There are more than these two ways to go at assembling a set of the one-ounce silver Eagles. As the serious lovers of this series know, the Mint released what are called “burnished” uncirculated pieces starting in 2006, as well as reverse proofs. Now, since these are relatively recent additions to a popular series, there is no way a person can string together 32 years of them. Indeed, each of these special versions has not even been produced annually since 2006 – although there are now plenty of years of them. That means there are enough of them that we could insert them, as it were, into any collection of regular or proof silver Eagles. This, in turn, means we can jazz up a collection of regular Eagles or even of proof Eagles.

As with the proofs, a worthwhile question to ask about any burnished one-ounce silver Eagles or reverse proofs is how much we wish to pay. The baseline price for the regular coins may look pretty low when we make the comparisons. It becomes then something of a test of both patience and skill to find examples of these two collector versions of our big, silver Eagles. But it can be done.  


The 1/10th ounce Gold Eagles

The entire date run of one-ounce silver Eagles is met, step by step, with the four different gold Eagles that have been issued by the Mint since back in 1986. Since we are thinking here about building a worthwhile collection and at the same time keeping the prices in some affordable range, the logical choice in moving up is to move up to something small, weird though that sounds. Yes, let’s look at the little 1/10th ounce gold Eagles.

Like the other bullion coins in the Eagle series, the 1/10th ounce gold Eagles are made to be a convenient weight in gold, easy to measure and thus easy to compute in terms of value on the market. Unlike the other gold bullion Eagles, the 1/10th ounce gold pieces are downright tiny. Each weighs in at 3.393 grams of 22 carat gold, or 91.67% gold, which comes out neatly to 1/10th ounce per coin. To put that into some context, the now-classic Liberty Head $2.50 gold pieces issued from 1840 – 1907 each weighed in at 4.18 grams of what would be 21.6 carat gold, or (more commonly) 90% gold, for 12.094% of an ounce of the metal per coin. It does look like our little 1/10th ounce gold Eagles are a bit easier to work with, at least in figuring out value.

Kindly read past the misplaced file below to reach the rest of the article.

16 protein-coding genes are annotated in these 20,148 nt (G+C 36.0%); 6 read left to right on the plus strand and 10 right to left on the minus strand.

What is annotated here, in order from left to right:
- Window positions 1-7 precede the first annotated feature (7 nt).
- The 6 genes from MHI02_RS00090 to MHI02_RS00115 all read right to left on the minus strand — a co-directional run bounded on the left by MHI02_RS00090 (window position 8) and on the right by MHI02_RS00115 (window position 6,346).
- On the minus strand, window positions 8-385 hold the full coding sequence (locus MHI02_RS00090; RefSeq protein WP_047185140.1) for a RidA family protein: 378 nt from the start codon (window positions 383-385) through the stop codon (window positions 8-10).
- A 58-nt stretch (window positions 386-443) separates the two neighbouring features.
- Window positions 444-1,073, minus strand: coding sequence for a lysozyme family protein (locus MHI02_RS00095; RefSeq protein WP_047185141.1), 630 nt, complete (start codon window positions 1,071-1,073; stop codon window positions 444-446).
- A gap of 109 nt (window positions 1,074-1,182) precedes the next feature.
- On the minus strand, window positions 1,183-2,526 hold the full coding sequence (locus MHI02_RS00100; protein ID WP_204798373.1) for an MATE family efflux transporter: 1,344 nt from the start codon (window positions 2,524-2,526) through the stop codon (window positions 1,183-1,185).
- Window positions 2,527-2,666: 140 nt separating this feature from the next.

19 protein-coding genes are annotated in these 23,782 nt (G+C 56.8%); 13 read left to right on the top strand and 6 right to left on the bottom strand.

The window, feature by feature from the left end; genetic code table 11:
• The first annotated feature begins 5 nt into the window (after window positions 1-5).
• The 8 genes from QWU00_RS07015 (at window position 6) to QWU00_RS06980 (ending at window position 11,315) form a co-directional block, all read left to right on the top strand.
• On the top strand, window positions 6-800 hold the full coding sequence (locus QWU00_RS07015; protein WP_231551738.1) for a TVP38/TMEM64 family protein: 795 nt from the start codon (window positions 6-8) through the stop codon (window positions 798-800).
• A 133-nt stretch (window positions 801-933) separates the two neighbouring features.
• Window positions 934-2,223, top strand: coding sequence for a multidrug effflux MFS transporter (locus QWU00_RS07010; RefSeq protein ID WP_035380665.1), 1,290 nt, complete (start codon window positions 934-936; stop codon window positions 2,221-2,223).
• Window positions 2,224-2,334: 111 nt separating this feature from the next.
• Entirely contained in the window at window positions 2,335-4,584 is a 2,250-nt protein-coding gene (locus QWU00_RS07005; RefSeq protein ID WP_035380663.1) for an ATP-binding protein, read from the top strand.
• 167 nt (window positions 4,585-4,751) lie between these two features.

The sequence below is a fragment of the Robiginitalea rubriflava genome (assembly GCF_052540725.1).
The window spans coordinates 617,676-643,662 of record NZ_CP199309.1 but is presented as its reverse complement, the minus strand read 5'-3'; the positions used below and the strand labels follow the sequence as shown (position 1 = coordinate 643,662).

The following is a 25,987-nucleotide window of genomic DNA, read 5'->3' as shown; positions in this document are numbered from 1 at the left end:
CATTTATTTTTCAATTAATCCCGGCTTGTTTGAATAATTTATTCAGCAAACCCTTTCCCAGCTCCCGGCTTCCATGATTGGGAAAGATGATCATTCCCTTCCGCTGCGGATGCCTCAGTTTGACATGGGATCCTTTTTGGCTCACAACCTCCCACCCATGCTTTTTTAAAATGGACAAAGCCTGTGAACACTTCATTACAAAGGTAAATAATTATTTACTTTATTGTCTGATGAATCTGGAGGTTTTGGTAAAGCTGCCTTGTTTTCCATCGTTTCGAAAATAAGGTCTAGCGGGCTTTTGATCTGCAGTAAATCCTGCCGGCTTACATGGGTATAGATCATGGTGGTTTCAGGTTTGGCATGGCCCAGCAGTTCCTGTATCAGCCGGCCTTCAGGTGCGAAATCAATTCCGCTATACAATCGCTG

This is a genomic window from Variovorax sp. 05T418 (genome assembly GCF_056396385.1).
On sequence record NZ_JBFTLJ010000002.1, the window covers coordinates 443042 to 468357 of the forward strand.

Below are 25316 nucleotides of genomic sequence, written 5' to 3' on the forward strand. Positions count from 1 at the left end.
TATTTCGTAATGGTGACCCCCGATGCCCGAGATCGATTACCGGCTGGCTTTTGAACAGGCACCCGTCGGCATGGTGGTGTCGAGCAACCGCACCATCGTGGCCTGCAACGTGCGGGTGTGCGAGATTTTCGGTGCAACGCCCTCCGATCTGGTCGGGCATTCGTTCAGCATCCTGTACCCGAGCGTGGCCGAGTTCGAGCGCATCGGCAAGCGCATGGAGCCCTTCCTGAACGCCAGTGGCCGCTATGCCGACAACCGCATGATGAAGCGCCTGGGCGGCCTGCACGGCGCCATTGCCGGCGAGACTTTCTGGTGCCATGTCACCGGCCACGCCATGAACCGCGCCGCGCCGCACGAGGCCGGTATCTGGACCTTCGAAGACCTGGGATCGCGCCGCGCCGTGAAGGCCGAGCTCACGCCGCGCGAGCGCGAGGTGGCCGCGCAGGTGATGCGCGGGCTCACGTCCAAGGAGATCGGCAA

When it comes to assembling the most basic set of 1/10th ounce gold Eagles, the date run, a person will find quickly that it’s not too tough, since each year saw a pretty hefty mintage, or at least one that is big enough to meet collector demand. The prices connected to gold, though, are going to seem a bit high for some folks. The premium we spoke about for the silver Eagles, that extra which one always pays when buying for our own collection and not in bulk for the metal, is a bit bigger for the smallest of the gold Eagles and always has been. Right now, a regular version of any of the 1/10th ounce gold Eagles will have $130 worth of gold in it – at a time when gold is hovering near $1,300 per ounce. Yet the price for one of these little Eagles is going to be around $170. That’s not a crippling price increase, but it is worth noting.